STOCKHOLM: H&M, the world's No.2 fashion retailer, launched a 2 billion Swedish crown ($177 million) cost savings drive on Thursday after reporting weaker-than-expected profits due to soaring input costs, slowing consumer spending and its exit from Russia.
Pretax profit in the June-August period, the Swedish group's fiscal third quarter, fell to 689 million crowns ($60.9 million) from 6.09 billion a year-earlier. Five analysts polled by Refinitiv had on average forecast a 2.98 billion crown profit.
The company did not give details of where it hoped to make cost savings, but said the benefits should be felt in the second half of 2023.
Its shares fell around 7% in early trading.
H&M said a 2.1 billion crown one off-cost for winding down its business in Russia, announced in July, accounted for only about half of the profit drop.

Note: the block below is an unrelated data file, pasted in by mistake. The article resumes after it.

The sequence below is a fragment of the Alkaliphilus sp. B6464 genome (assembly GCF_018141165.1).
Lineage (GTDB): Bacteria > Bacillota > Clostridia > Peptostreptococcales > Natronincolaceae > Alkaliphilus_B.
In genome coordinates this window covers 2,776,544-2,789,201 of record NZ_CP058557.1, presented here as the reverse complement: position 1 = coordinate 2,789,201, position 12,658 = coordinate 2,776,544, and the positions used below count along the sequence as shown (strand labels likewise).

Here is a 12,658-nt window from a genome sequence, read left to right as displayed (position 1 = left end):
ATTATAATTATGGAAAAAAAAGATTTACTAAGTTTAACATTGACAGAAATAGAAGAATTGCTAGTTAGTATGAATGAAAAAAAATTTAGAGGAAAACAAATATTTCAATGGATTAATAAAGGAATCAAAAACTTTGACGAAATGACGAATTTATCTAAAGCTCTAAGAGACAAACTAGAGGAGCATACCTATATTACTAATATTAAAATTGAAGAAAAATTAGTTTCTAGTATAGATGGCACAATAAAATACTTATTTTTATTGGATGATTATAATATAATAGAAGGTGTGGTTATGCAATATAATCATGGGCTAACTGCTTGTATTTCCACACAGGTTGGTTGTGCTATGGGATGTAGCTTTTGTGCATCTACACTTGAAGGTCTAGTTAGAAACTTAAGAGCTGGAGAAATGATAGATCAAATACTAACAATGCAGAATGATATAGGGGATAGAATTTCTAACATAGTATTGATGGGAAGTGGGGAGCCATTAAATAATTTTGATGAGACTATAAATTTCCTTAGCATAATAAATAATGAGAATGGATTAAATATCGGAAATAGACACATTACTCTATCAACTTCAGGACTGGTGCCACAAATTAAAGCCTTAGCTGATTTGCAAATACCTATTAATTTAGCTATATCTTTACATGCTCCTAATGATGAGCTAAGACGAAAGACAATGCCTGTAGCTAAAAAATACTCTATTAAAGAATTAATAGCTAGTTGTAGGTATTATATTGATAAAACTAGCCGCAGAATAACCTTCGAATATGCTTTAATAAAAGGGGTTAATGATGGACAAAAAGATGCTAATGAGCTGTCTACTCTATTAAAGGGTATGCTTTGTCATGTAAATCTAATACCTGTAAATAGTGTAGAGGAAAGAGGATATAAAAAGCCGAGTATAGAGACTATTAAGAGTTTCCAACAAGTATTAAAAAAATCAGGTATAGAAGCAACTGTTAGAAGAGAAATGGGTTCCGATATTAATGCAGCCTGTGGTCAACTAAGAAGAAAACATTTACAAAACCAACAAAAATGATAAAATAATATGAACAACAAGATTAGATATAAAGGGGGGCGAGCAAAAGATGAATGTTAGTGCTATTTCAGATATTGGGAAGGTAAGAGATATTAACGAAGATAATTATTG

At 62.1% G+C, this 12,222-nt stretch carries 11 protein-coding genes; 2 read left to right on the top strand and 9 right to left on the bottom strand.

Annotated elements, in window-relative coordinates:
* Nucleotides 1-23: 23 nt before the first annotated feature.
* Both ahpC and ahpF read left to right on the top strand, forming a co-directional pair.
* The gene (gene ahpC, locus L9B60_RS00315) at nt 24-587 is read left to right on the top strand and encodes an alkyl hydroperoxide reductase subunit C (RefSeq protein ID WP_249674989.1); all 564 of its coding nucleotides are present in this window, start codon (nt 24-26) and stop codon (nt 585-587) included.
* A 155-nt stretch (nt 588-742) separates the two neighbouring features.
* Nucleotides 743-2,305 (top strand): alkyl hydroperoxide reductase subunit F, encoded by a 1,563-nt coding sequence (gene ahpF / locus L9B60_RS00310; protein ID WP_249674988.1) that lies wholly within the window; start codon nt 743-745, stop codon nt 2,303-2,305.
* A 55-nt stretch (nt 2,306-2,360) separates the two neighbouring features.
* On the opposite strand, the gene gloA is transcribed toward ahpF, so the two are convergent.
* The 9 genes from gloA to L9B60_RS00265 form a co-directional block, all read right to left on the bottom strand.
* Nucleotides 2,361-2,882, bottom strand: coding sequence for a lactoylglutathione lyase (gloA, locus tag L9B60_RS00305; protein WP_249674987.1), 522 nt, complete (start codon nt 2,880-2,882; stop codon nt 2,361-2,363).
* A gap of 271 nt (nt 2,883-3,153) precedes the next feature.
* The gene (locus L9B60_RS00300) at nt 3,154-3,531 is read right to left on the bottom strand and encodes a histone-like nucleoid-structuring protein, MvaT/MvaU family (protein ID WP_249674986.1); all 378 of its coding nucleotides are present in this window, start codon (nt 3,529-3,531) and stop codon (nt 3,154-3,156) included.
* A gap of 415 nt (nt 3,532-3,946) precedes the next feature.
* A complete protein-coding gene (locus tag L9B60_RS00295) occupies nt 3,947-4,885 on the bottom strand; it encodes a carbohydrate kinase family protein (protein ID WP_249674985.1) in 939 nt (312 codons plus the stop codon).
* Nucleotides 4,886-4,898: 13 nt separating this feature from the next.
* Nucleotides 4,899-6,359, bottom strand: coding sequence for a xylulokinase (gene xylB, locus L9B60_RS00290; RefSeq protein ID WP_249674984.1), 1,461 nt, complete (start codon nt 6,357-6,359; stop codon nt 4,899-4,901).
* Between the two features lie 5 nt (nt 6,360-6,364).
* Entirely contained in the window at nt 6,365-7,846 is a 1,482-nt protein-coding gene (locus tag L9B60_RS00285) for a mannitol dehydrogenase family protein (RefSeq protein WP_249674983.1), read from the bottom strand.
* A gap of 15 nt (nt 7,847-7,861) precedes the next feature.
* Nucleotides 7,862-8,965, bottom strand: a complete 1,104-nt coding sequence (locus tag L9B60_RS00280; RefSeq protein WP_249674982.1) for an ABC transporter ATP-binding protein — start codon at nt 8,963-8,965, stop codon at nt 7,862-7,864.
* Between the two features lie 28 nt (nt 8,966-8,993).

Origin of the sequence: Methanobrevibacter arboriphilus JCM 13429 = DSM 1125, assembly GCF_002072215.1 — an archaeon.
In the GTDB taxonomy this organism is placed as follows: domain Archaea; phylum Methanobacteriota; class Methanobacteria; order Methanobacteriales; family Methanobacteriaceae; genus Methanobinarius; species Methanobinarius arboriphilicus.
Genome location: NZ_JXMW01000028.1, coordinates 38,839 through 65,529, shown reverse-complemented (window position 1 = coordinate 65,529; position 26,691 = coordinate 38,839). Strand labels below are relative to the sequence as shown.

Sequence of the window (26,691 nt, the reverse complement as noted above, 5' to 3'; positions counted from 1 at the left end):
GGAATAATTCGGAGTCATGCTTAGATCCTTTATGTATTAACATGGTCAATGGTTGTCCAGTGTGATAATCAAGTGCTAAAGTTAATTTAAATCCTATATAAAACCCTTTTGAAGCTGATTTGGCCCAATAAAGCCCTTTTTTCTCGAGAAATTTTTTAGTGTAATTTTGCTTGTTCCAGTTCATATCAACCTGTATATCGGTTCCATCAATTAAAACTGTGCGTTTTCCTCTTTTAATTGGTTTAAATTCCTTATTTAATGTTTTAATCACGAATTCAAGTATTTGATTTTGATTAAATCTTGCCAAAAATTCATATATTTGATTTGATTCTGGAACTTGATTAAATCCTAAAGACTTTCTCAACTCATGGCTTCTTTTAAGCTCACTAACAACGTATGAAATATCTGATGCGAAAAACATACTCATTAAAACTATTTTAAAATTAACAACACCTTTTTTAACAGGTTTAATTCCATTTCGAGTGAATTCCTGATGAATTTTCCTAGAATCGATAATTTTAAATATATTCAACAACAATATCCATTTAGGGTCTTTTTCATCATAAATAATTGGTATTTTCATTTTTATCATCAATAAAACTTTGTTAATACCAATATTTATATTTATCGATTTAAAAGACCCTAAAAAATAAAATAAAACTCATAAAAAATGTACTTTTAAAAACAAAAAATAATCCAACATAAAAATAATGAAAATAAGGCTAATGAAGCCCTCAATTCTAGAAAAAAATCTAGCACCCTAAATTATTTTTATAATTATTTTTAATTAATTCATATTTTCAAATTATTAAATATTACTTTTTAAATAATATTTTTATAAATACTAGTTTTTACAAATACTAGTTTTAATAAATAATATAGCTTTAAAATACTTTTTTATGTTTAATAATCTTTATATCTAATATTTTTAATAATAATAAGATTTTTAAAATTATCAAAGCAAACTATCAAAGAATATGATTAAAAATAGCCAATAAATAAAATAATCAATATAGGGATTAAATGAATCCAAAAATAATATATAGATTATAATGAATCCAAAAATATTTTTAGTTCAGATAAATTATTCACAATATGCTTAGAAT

It had earlier this month posted lower-than-expected sales for the period as shoppers reined in spending in the face of soaring energy and other living costs, but said demand had improved late in the quarter.
It said on Thursday a heatwave in many European markets and delays in the supply chain also weighed on sales.
Meanwhile, increased raw materials and freight prices, and a stronger U.S. dollar, resulted in substantial cost increases for purchases of goods.
"Overall, these factors had a substantial negative impact on profit for the quarter," CEO Helena Helmersson said. "We have chosen not to fully compensate for the increased costs, which is reflected in the gross margin."
In Europe, where H&M does the bulk of its business, the conflict in Ukraine, record energy prices and high inflation are weighing on consumer confidence, and households are cutting back on spending as they brace for tougher times.
Market leader Inditex, the owner of Zara, which has been weathering recent headwinds better than H&M, grew sales in its May-July quarter. The Spanish group's growth, however, slowed in the Aug.1-Sept. 11 period.
H&M said on Thursday its autumn collections had been well received, with sales up 7% year-on-year in local currencies from Sept. 1–27 - the start of its fiscal fourth quarter.
($1 = 11.3104 Swedish crowns) (Reporting by Marie Mannes in Gdansk, Anna Ringstrom in Stockholm Editing by Terje Solsvik and Mark Potter)